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  • Writer's pictureKrissy Mellum

3 Worthwhile Habits

I think one of the hardest parts of adopting Mason's philosophy of education is practically applying her ideas in everyday life. For instance, we know that Ms. Mason implored parents to take habit training seriously, but what does it actually look like in the trenches of motherhood? Practical examples are extremely helpful here. So I'm going to share three seemingly simple habits that have proven helpful for our family. If you haven't read Charlotte Mason says about habit training, you should read this first! (Followed by part II and part III 😉.)

In Home Education, Mason states, " is unchangeably true that the child who is not being constantly raised to a higher and a higher platform will sink to a lower and a lower. Wherefore, it is as much the parent's duty to educate his child into moral strength and purpose and intellectual activity as it is to feed him and clothe him; and that in spite of his nature, if it must be so."¹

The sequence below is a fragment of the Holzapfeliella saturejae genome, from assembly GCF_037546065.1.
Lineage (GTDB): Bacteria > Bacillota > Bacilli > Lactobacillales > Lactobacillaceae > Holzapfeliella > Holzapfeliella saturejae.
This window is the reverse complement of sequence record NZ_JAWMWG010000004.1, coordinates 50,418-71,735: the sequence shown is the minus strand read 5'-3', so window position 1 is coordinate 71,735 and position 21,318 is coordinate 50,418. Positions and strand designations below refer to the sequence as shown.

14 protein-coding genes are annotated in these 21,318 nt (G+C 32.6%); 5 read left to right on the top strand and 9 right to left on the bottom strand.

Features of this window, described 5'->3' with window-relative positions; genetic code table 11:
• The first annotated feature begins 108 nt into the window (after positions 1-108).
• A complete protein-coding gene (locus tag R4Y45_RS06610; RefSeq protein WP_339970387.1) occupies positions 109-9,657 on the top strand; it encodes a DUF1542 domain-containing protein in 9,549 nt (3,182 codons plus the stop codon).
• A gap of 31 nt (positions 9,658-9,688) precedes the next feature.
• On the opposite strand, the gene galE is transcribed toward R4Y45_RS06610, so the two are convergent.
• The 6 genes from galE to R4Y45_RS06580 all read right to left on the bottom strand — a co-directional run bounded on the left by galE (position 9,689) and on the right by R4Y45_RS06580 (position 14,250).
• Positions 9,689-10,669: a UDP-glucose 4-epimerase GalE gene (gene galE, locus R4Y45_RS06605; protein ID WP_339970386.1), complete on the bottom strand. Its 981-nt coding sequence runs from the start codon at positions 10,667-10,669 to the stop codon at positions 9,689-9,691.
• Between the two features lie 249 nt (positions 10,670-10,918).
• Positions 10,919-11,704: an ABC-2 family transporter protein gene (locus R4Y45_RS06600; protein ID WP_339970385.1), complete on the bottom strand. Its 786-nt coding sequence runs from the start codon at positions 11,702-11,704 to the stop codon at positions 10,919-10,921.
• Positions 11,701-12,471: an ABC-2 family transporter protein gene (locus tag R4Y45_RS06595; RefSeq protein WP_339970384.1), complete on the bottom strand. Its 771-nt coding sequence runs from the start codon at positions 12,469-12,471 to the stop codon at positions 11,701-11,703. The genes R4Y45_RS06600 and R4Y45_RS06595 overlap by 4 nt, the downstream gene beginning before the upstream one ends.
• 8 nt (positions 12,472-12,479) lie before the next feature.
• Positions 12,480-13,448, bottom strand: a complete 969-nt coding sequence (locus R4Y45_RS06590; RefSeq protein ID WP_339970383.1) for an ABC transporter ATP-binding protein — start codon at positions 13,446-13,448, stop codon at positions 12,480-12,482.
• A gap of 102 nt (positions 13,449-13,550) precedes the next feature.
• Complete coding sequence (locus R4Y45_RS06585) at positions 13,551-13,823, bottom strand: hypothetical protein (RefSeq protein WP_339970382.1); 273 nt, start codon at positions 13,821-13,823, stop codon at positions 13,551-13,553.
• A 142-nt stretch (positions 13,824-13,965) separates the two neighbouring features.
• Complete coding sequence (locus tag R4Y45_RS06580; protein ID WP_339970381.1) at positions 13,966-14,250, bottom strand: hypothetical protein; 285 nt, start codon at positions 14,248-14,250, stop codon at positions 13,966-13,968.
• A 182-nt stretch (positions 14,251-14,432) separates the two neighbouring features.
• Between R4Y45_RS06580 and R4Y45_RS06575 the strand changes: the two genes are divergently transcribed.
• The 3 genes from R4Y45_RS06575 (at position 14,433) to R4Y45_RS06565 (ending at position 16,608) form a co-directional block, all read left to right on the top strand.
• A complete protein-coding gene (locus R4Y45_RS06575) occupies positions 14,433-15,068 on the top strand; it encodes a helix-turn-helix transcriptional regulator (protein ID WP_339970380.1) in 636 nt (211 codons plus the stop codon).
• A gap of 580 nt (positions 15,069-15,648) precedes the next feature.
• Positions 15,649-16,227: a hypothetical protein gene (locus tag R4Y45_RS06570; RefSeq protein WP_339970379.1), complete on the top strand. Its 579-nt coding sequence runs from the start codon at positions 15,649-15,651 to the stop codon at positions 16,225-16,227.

This means a few things: first, parents have a responsibility to constantly be helping our children grow in their habits, and second, some of the habits Charlotte Mason recommends parents intentionally train may very well go against a child's nature (e.g., cleanlieness, orderlieness, manners, remembering, self-control, fortitude, etc.). Finally, it implies that there are no neutral moments in parenting. We can use even the most trivial of circumstances to help our children grow in their habits. So, while the following habits may seem like minutiae, it is the little moments that ultimately add up to eventually compose one's character.

"Here I am"

Have you ever experienced a time where you’ve momentarily lost sight of your child - either at a crowded playground, in a store, or maybe while out somewhere exploring nature? It can be an anxiety producing moment while you try to get tabs on a lost kiddo. It is extremely stressful when you call for your child and there is no answer. In my case, it's near impossible to keep my eyes on all four of my young kiddos simultaneously. As a result, one of the habits that we've benefited from in our family is the simply habit of responding, "Here I am!" when called.